Getting ticked? You’re not the only one

I was at Empire Farm Days working the New York State IPM Program booth last week. What do you think the most asked about topic was?

(J. Gangloff-Kaufman, NYSIPM)

Every question I answered was about ticks. This one is a Lone Star Tick, not to scale (they are much smaller). Ticks are probably most well-known as carriers of Lyme disease, and populations are on the rise in New York. Changing weather and climate patterns could be partly to blame. Growing seasons are getting longer, and ticks have more time to develop. Range expansion is another likely factor that coincides with increasing deer and mice populations. These animals pick ticks up in one area and carry them to new un-infested locations.

Typically by August, it is too hot and dry for ticks to seek hosts by questing, an interesting behavior where they crawl up grass. Joellen Lampman, School and Turfgrass iPM Extension Support Specialist with the NYSIPM Community program, has not observed the usual summer decline in dog tick and black-legged tick questing behavior this year. Ticks like to quest when humidity is greater than 85%, and 2017 so far has been favorable.

Ticks are a concern because of their ability to transmit, or vector, human diseases. Lyme and Rocky Mountain Spotted Fever are often in the news, but others are also of concern, depending on tick species.

Tick-borne diseases:

Black-legged Ticks  Lyme, Anaplasmosis, Babesiosis and Powassan virus
Lone Star Ticks    Erlichiosis, STARI, and Tularemia
American Dog Ticks   Tularemia and Rocky Mountain Spotted Fever
Brown Dog Ticks Rocky Mountain Spotted Fever

Bryon Backenson is a scientist with the Bureau of Communicable Disease Control at the NYS Department of Health. In 2016, he talked about ticks, vector-borne diseases and distribution at the 2016 New York State IPM Conference, Climate, Weather, Data: Protecting Our Crops and Landscapes. In his presentation, ‘Climate and Trends in Vector-borne Disease in New York‘, he summarizes recent changes in tick born illnesses throughout New York State. Overall, cases are on the rise in both rural and urban areas.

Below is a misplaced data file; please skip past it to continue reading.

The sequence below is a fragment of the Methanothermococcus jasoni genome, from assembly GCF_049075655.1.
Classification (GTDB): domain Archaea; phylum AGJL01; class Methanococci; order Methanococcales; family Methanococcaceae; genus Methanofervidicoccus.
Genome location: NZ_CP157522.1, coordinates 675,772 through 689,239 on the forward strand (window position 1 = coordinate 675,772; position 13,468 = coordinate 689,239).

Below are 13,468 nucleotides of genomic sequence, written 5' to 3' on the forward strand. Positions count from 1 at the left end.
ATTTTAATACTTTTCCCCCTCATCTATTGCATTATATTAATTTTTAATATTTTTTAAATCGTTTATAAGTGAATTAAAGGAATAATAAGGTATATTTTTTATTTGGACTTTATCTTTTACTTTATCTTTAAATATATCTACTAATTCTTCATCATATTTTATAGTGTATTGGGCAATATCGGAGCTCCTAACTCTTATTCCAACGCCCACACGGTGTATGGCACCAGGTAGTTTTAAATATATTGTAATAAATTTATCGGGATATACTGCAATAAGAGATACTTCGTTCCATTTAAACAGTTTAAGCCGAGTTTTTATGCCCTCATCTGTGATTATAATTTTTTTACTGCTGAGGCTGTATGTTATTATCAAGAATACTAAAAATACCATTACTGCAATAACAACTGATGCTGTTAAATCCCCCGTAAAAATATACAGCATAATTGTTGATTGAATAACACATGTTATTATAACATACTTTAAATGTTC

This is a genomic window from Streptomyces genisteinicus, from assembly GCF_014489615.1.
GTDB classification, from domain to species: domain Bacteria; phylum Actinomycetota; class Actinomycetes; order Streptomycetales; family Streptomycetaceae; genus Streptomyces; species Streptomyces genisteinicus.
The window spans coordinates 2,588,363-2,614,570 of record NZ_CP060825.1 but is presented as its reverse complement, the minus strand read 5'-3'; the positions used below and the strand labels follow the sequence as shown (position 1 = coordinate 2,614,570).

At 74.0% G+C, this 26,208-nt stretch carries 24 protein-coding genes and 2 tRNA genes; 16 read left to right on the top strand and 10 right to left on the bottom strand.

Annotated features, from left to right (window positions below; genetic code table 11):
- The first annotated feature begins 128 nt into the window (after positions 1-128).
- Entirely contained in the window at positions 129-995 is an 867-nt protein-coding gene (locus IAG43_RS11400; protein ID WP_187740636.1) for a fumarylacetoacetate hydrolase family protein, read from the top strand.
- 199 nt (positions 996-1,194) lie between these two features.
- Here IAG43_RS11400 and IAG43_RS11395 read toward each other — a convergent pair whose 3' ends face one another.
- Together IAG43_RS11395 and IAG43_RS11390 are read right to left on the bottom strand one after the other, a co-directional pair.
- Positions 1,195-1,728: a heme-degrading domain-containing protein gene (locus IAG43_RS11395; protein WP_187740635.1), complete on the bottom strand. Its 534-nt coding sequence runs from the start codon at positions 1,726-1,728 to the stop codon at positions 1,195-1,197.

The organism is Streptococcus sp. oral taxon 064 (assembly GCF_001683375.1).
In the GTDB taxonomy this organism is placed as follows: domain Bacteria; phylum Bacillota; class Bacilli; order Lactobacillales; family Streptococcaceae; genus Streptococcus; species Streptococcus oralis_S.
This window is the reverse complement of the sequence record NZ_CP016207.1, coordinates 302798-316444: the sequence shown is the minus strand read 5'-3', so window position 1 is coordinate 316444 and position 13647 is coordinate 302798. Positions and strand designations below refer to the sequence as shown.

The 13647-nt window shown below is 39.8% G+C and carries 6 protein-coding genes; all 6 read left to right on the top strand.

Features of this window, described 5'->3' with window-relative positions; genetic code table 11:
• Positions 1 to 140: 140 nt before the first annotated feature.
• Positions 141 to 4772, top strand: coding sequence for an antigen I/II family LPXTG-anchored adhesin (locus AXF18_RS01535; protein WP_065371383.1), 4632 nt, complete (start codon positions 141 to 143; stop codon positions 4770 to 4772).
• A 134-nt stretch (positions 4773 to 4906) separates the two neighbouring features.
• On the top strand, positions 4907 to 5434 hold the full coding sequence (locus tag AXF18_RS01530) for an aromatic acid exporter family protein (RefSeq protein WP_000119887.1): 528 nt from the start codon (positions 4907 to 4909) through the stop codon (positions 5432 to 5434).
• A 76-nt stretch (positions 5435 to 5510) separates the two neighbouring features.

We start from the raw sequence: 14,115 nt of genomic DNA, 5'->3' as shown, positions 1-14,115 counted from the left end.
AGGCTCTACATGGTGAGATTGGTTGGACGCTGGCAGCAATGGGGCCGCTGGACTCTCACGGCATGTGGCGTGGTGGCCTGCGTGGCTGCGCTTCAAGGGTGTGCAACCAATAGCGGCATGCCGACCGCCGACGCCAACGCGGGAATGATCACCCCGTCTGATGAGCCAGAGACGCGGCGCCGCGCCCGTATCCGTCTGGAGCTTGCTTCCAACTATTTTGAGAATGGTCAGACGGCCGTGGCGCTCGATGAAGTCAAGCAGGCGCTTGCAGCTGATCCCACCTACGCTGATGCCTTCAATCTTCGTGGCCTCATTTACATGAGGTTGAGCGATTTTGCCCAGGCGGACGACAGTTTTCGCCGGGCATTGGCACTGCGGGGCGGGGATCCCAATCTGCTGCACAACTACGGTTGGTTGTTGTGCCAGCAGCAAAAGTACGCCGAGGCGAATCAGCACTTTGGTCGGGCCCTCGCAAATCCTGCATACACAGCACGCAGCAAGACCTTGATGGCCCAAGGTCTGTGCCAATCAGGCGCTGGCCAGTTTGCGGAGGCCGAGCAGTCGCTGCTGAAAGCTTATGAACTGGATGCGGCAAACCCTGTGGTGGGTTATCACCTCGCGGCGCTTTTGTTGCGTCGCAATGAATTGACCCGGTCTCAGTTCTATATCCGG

There are practical steps you can take to reduce the risk of vector-borne disease from ticks. The Community IPM Program offers several online resources including  Understanding and Managing Ticks – A Guide for Schools, Child Care and Camps and What’s BuggingYou? – How to deal with ticks. NYSIPM and the Community IPM Program will be developing additional tick education and informational resources for New York State audiences in the coming year.

New England states have dealt with ticks for a longer period of time and many resources are available from the region. University of Rhode Island has developed an online resource called Tick Encounter. You can find information about tick identification and guides, getting your clothing professionally treated and more. The University of Connecticut Experiment Station has also published a Tick Management Handbook. The Centers for Disease Control also provides an overview of tick management.

Protection from biting insects and ticks is an important part of prevention. Choosing the right repellent is an important step in the process. Consumer Reports has a useful article that reviews insect repellents to help you choose the right product.

Special thanks to M. Frye, J. Gangloff-Kaufmann and J. Lampman for supporting information.